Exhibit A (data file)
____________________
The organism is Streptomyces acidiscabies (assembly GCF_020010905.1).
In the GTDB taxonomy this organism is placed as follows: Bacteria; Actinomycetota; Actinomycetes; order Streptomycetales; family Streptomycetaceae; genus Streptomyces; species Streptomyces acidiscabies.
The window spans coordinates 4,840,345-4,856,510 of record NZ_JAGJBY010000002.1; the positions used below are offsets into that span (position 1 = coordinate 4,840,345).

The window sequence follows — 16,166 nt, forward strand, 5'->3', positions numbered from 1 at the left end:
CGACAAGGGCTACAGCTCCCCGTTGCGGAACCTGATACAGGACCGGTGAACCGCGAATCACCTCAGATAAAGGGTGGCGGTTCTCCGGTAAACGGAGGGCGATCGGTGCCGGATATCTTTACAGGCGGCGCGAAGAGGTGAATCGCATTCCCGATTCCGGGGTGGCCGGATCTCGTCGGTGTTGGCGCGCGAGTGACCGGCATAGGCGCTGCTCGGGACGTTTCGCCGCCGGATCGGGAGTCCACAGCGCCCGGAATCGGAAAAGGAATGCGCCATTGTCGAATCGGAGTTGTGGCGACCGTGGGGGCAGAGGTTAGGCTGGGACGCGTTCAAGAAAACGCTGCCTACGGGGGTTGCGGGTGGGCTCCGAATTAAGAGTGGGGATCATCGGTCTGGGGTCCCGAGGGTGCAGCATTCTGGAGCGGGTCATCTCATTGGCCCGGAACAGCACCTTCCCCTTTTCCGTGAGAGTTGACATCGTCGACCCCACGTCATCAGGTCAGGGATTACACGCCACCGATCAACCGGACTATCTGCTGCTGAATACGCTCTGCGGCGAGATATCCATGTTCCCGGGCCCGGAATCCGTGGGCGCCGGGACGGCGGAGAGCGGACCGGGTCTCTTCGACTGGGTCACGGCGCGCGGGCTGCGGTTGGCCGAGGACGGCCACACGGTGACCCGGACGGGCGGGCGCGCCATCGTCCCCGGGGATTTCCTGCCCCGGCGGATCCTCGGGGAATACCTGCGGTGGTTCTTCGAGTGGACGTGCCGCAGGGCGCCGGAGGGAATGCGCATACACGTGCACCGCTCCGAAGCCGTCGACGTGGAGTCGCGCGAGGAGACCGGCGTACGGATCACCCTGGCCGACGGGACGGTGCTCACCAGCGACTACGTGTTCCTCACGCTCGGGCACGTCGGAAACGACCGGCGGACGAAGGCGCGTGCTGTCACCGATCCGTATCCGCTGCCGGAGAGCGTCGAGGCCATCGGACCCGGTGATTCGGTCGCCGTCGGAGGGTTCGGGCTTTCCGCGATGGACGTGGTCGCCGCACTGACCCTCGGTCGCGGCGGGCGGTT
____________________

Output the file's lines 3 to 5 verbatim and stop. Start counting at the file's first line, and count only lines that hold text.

The window spans coordinates 4,840,345-4,856,510 of record NZ_JAGJBY010000002.1; the positions used below are offsets into that span (position 1 = coordinate 4,840,345).

The window sequence follows — 16,166 nt, forward strand, 5'->3', positions numbered from 1 at the left end:
CGACAAGGGCTACAGCTCCCCGTTGCGGAACCTGATACAGGACCGGTGAACCGCGAATCACCTCAGATAAAGGGTGGCGGTTCTCCGGTAAACGGAGGGCGATCGGTGCCGGATATCTTTACAGGCGGCGCGAAGAGGTGAATCGCATTCCCGATTCCGGGGTGGCCGGATCTCGTCGGTGTTGGCGCGCGAGTGACCGGCATAGGCGCTGCTCGGGACGTTTCGCCGCCGGATCGGGAGTCCACAGCGCCCGGAATCGGAAAAGGAATGCGCCATTGTCGAATCGGAGTTGTGGCGACCGTGGGGGCAGAGGTTAGGCTGGGACGCGTTCAAGAAAACGCTGCCTACGGGGGTTGCGGGTGGGCTCCGAATTAAGAGTGGGGATCATCGGTCTGGGGTCCCGAGGGTGCAGCATTCTGGAGCGGGTCATCTCATTGGCCCGGAACAGCACCTTCCCCTTTTCCGTGAGAGTTGACATCGTCGACCCCACGTCATCAGGTCAGGGATTACACGCCACCGATCAACCGGACTATCTGCTGCTGAATACGCTCTGCGGCGAGATATCCATGTTCCCGGGCCCGGAATCCGTGGGCGCCGGGACGGCGGAGAGCGGACCGGGTCTCTTCGACTGGGTCACGGCGCGCGGGCTGCGGTTGGCCGAGGACGGCCACACGGTGACCCGGACGGGCGGGCGCGCCATCGTCCCCGGGGATTTCCTGCCCCGGCGGATCCTCGGGGAATACCTGCGGTGGTTCTTCGAGTGGACGTGCCGCAGGGCGCCGGAGGGAATGCGCATACACGTGCACCGCTCCGAAGCCGTCGACGTGGAGTCGCGCGAGGAGACCGGCGTACGGATCACCCTGGCCGACGGGACGGTGCTCACCAGCGACTACGTGTTCCTCACGCTCGGGCACGTCGGAAACGACCGGCGGACGAAGGCGCGTGCTGTCACCGATCCGTATCCGCTGCCGGAGAGCGTCGAGGCCATCGGACCCGGTGATTCGGTCGCCGTCGGAGGGTTCGGGCTTTCCGCGATGGACGTGGTCGCCGCACTGACCCTCGGTCGCGGCGGGCGGTT